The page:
Friday, February 12, 2016

James Review -- Star Trek: Voyager: A Pocket Full of Lies

This week I decided to review Star Trek: Voyager: A Pocket Full of Lies by Kirsten Beyer.
The story opens with a few brief scenes before moving onto the main story which starts with part of the Full Circle Fleet moving to meet the Nihydrons, a species known for collecting information. But the Nihydron seemed shocked when they see Admiral Janeway. They soon explain that on a nearby world two groups known as the Rilnr and the Zahl have been fighting over their mutual homeworld of Sormana. A few years earlier the Rilnar were on the verge of losing the war when a new leader, or denzit, appeared claiming to be Kathryn Janeway and turned the tide of the battle.
Confused because Janeway’s death had been a multi-universal fixed point in time covering every current timeline and, to their knowledge, only Admiral Janeway had been revived, Voyager races to Sormana and after receiving permission from the ships assigned to stop any non-humanitarian aid from the offworld Rilnar and Zahl colonies to the combatants, Captain Chakotay goes to meet the Denzit Janeway who explains she was from a timeline Chakotay had encountered while on Voyager when the ship had been spilt among various points in its history.
Soon after Chakotay returned to his native time, the ship had been attacked and Captain Janeway was captured and tortured before being rescued by the Rilnar. When Chakotay’s efforts to convince Denzit Janeway to leave the war fail, Voyager leaves to retrieve Tuvok in hopes he can convince her to return to the Federation.
Meanwhile, the Full Circle fleet encounters a log buoy equipped with temporal shielding describing an alternate timeline where Voyager found itself at war with the nearby Krenim, who are peaceful in the new timeline. Tuvok not only fails to convince Denzit Janeway to leave, he, still reeling emotionally from the death of his son during the final Borg invasion, begins to support her when she reveals that she died and was revived during childbirth and that she believes that her Rilnar husband and their child are being held prisoner by the Zahl.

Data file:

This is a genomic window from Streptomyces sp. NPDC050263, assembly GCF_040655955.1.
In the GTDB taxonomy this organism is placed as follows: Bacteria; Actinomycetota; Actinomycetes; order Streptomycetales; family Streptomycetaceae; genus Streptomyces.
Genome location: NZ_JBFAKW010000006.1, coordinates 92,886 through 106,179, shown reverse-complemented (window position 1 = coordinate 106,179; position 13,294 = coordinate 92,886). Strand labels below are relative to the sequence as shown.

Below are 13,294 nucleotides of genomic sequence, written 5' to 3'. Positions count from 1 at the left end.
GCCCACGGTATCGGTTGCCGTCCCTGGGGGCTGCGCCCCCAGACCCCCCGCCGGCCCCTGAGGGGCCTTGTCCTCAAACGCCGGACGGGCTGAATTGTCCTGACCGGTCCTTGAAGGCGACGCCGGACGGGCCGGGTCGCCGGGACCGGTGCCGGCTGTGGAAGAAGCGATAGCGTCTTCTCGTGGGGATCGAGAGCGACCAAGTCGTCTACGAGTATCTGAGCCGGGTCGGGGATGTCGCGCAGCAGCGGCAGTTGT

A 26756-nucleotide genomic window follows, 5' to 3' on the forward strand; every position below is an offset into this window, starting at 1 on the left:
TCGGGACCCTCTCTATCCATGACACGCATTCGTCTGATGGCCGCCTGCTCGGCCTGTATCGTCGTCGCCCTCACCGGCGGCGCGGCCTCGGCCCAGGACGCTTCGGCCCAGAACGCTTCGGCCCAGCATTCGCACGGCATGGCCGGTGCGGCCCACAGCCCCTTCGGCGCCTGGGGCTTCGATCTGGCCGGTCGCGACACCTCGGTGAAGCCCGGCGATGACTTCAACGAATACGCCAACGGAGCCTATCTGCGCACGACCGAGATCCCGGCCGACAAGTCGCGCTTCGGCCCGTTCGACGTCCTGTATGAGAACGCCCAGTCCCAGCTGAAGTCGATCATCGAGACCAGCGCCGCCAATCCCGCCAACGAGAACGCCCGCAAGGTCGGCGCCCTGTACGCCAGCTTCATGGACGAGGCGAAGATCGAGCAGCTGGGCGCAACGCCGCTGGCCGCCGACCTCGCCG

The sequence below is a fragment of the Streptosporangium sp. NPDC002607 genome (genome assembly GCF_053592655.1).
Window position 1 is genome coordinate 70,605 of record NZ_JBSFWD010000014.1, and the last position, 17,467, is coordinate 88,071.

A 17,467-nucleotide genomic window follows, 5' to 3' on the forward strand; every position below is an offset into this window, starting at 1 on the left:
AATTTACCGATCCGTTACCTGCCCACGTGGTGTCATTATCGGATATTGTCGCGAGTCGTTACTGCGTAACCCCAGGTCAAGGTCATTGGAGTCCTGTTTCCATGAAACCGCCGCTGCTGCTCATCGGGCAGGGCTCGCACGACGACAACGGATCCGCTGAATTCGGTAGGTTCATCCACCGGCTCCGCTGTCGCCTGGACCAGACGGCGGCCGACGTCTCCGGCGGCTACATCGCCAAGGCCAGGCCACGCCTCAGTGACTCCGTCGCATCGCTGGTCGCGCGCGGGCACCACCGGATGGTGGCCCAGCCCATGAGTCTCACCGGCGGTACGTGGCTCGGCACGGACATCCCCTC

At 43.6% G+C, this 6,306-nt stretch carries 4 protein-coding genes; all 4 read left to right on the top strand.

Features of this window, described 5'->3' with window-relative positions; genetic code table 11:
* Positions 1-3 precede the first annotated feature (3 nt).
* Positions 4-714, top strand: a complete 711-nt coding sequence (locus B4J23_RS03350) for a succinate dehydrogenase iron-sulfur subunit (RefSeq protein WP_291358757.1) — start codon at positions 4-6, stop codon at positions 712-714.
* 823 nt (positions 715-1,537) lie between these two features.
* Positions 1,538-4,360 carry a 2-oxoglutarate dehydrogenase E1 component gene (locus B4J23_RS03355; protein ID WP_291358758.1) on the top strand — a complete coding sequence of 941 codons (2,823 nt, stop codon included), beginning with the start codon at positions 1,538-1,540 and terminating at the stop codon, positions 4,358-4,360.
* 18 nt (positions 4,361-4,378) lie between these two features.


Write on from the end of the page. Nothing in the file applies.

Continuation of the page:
But the quest for the truth soon becomes a desperate race to prevent the utter destruction of Sormana. The novel also has two side stories, one of which deals with Ensign Icheb’s attempts to adapt to his new role as Tores’ aid, and the strain on his relations with the fleet’s engineering caused by his obsession with regulations. The other deals with Harry Kim’s relationship with Nancy Conlon plus her reaction to being taken over by an alien in a previous book and the devastating secret she learned during that incident.
I give the book 7.5 out of 10. The main storyline was great and I loved getting to learn more about the effects the changes in history wrought by the end of "Year of Hell" both on the Krenim people as a whole and some of the individual Krenim involved in the events of the episode, and there were a few pleasant surprises in the ending, though I wonder if there will be a followup story someday. However, the sidestories weren’t nearly as good as the main story and, in particular, I find the Conlon sideplot to be little more than wasted space personally. Though I get the feeling there might be some moral point hidden in it, I’m not certain and don’t know what it is supposed to be if there is one. If there isn’t, it seems like a bad soap opera plot and one certain to be continued. The Icheb plot was better but took too long to get to the point, in my opinion, though it had more impact on the main plot at least.  

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